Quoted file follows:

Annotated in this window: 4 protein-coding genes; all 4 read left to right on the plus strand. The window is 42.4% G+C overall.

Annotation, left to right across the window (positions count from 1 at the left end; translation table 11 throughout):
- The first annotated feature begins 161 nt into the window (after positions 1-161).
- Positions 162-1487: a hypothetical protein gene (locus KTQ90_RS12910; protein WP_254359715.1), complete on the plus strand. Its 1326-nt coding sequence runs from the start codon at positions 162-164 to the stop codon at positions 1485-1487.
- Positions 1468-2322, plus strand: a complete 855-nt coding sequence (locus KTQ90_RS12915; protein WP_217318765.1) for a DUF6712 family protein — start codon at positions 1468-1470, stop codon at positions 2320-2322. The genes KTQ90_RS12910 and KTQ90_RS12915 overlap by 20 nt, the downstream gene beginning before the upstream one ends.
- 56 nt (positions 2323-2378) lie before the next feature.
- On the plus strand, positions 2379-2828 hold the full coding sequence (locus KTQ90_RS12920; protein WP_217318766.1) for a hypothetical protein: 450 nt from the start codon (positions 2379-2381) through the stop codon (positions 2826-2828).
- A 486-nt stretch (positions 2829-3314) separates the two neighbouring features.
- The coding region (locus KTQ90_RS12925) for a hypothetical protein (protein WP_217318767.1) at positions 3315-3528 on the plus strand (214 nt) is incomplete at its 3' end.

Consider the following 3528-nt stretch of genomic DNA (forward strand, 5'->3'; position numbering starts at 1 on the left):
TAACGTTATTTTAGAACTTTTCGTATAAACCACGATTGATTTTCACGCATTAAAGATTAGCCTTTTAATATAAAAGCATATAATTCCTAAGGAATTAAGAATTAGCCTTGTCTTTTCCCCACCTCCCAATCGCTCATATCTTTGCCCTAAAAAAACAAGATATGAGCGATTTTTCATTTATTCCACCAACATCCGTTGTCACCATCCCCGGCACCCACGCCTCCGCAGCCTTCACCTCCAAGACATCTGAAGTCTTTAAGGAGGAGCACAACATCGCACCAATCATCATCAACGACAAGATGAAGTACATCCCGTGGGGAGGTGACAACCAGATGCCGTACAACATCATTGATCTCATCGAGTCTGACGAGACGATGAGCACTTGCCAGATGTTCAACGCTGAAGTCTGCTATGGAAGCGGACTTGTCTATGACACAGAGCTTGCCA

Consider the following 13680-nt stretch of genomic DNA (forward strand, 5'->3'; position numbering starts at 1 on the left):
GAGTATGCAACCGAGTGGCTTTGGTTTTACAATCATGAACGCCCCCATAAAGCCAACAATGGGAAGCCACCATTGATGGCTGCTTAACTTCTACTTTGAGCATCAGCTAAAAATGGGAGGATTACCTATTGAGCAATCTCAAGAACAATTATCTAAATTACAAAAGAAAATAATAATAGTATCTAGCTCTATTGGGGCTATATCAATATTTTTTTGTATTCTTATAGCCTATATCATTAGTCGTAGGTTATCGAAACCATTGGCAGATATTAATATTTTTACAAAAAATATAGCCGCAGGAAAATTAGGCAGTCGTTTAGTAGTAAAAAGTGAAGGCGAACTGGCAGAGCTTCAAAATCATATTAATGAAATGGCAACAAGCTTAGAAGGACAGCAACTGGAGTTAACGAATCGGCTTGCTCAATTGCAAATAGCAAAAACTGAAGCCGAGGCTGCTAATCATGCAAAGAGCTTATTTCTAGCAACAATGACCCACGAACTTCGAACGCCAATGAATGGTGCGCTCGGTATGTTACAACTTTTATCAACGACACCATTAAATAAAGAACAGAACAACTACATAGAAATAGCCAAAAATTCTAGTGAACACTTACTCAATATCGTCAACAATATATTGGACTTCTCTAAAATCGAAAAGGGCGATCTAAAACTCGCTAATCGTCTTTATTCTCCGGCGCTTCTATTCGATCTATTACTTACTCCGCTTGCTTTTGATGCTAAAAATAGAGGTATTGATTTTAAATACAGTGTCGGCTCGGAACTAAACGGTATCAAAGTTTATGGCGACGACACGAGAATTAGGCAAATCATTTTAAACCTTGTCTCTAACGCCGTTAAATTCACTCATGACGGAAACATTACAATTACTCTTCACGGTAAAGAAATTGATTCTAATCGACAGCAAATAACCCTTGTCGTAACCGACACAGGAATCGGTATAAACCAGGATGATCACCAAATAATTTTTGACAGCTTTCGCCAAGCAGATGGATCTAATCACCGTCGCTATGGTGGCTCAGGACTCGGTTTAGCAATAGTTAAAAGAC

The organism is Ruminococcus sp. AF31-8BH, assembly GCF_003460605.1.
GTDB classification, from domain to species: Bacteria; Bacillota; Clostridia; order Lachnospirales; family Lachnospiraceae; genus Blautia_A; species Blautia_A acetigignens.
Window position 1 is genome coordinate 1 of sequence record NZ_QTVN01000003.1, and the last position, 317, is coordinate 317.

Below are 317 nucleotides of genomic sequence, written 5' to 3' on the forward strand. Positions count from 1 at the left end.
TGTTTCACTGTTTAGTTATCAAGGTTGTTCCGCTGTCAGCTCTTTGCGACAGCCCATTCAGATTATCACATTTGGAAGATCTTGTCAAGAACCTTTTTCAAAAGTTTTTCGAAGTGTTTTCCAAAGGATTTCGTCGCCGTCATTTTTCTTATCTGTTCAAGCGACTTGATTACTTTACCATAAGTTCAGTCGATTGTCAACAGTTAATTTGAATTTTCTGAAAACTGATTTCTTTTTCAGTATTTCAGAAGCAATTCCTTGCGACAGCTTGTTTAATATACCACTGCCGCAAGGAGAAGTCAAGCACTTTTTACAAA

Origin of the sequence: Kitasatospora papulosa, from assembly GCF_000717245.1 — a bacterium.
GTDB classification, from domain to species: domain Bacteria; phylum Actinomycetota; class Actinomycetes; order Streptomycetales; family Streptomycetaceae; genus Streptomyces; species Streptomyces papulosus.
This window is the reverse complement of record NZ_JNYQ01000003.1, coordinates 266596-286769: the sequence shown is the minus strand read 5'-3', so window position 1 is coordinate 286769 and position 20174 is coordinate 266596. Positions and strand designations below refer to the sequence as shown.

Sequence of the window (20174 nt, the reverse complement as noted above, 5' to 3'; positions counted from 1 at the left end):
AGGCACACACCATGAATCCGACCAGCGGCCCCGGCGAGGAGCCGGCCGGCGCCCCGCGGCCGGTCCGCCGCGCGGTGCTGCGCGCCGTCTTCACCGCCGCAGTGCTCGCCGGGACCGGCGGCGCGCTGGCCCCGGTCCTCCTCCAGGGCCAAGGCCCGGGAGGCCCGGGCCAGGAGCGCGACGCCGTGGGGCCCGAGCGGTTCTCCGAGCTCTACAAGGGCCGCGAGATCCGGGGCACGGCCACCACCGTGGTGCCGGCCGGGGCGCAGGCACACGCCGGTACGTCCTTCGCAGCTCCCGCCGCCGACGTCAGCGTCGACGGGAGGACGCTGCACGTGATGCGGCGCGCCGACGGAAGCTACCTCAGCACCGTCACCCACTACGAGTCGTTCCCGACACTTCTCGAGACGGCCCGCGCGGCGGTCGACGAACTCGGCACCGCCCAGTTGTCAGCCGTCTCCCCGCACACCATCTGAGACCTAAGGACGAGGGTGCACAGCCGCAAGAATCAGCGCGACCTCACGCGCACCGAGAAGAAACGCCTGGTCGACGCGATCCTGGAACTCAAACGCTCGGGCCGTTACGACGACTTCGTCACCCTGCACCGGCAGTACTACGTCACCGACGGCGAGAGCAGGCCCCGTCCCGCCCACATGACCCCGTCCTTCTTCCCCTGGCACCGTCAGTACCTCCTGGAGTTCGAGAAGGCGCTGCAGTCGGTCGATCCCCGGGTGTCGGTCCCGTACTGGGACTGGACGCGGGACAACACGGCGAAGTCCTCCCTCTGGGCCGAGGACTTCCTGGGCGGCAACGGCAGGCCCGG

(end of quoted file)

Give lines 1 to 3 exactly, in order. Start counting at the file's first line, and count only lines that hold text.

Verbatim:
Annotated in this window: 4 protein-coding genes; all 4 read left to right on the plus strand. The window is 42.4% G+C overall.

Annotation, left to right across the window (positions count from 1 at the left end; translation table 11 throughout):
- The first annotated feature begins 161 nt into the window (after positions 1-161).